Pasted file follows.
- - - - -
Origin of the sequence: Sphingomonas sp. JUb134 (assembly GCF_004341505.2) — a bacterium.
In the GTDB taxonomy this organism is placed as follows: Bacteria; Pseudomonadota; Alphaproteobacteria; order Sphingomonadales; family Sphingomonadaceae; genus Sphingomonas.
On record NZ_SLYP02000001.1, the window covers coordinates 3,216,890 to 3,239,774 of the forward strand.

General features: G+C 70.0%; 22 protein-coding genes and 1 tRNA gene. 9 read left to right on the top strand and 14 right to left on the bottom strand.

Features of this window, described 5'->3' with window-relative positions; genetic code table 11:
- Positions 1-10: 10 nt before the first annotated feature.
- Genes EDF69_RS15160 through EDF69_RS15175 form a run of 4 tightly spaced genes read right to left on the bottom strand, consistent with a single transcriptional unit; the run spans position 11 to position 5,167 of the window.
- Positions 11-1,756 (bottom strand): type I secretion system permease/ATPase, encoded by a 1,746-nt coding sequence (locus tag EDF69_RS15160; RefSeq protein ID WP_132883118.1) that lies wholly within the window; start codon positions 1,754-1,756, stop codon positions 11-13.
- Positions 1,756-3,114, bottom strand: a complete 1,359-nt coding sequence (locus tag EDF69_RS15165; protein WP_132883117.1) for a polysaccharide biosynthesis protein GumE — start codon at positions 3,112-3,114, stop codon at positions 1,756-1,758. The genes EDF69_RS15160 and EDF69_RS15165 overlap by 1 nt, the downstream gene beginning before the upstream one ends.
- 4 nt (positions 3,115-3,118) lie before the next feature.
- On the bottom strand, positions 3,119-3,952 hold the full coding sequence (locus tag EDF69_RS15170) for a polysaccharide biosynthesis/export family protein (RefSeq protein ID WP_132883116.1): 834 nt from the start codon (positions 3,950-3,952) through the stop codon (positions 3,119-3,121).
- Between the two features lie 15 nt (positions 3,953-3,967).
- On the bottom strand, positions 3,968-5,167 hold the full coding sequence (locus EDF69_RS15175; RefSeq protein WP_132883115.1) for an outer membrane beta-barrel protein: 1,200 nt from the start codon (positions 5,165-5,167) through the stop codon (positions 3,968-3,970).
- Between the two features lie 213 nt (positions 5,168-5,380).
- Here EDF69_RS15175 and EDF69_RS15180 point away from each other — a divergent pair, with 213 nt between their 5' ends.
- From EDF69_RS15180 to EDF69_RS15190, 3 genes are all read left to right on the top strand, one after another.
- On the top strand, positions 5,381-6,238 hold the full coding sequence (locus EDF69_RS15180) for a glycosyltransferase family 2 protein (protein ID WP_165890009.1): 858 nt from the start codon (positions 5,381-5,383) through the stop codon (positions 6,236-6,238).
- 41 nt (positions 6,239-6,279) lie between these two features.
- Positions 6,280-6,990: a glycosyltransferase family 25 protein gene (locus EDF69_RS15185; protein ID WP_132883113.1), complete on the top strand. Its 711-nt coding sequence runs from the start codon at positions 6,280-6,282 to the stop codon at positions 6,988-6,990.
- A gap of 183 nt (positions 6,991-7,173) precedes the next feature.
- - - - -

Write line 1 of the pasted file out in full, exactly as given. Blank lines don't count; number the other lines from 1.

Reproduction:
Origin of the sequence: Sphingomonas sp. JUb134 (assembly GCF_004341505.2) — a bacterium.